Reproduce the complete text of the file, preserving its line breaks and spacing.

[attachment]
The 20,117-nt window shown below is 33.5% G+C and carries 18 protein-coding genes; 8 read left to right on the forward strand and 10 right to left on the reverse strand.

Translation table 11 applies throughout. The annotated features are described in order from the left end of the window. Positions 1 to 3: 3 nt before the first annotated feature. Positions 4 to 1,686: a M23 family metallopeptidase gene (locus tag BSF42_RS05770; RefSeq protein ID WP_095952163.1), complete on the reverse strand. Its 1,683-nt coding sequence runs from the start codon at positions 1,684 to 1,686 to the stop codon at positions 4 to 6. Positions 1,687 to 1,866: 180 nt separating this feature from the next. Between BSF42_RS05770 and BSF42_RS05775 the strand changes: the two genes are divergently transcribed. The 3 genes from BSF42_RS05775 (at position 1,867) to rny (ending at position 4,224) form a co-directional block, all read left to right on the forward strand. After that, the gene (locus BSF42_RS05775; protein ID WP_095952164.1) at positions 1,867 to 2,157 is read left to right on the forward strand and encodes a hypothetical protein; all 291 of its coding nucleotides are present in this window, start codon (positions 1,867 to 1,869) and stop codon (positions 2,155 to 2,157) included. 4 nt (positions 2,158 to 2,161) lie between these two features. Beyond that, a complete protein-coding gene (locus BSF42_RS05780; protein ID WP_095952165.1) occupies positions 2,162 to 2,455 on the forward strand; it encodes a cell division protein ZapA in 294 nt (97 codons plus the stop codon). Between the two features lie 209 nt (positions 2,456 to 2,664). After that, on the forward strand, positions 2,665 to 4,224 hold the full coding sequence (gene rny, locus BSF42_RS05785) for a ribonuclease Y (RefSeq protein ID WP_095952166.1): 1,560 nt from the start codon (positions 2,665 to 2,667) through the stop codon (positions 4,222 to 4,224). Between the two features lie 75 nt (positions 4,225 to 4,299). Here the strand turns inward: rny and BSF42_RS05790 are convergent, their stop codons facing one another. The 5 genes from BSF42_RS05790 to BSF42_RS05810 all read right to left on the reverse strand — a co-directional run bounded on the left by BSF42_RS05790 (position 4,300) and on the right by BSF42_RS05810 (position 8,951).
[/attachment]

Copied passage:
The 20,117-nt window shown below is 33.5% G+C and carries 18 protein-coding genes; 8 read left to right on the forward strand and 10 right to left on the reverse strand.

Translation table 11 applies throughout. The annotated features are described in order from the left end of the window. Positions 1 to 3: 3 nt before the first annotated feature. Positions 4 to 1,686: a M23 family metallopeptidase gene (locus tag BSF42_RS05770; RefSeq protein ID WP_095952163.1), complete on the reverse strand. Its 1,683-nt coding sequence runs from the start codon at positions 1,684 to 1,686 to the stop codon at positions 4 to 6. Positions 1,687 to 1,866: 180 nt separating this feature from the next. Between BSF42_RS05770 and BSF42_RS05775 the strand changes: the two genes are divergently transcribed. The 3 genes from BSF42_RS05775 (at position 1,867) to rny (ending at position 4,224) form a co-directional block, all read left to right on the forward strand. After that, the gene (locus BSF42_RS05775; protein ID WP_095952164.1) at positions 1,867 to 2,157 is read left to right on the forward strand and encodes a hypothetical protein; all 291 of its coding nucleotides are present in this window, start codon (positions 1,867 to 1,869) and stop codon (positions 2,155 to 2,157) included. 4 nt (positions 2,158 to 2,161) lie between these two features. Beyond that, a complete protein-coding gene (locus BSF42_RS05780; protein ID WP_095952165.1) occupies positions 2,162 to 2,455 on the forward strand; it encodes a cell division protein ZapA in 294 nt (97 codons plus the stop codon). Between the two features lie 209 nt (positions 2,456 to 2,664). After that, on the forward strand, positions 2,665 to 4,224 hold the full coding sequence (gene rny, locus BSF42_RS05785) for a ribonuclease Y (RefSeq protein ID WP_095952166.1): 1,560 nt from the start codon (positions 2,665 to 2,667) through the stop codon (positions 4,222 to 4,224). Between the two features lie 75 nt (positions 4,225 to 4,299). Here the strand turns inward: rny and BSF42_RS05790 are convergent, their stop codons facing one another. The 5 genes from BSF42_RS05790 to BSF42_RS05810 all read right to left on the reverse strand — a co-directional run bounded on the left by BSF42_RS05790 (position 4,300) and on the right by BSF42_RS05810 (position 8,951).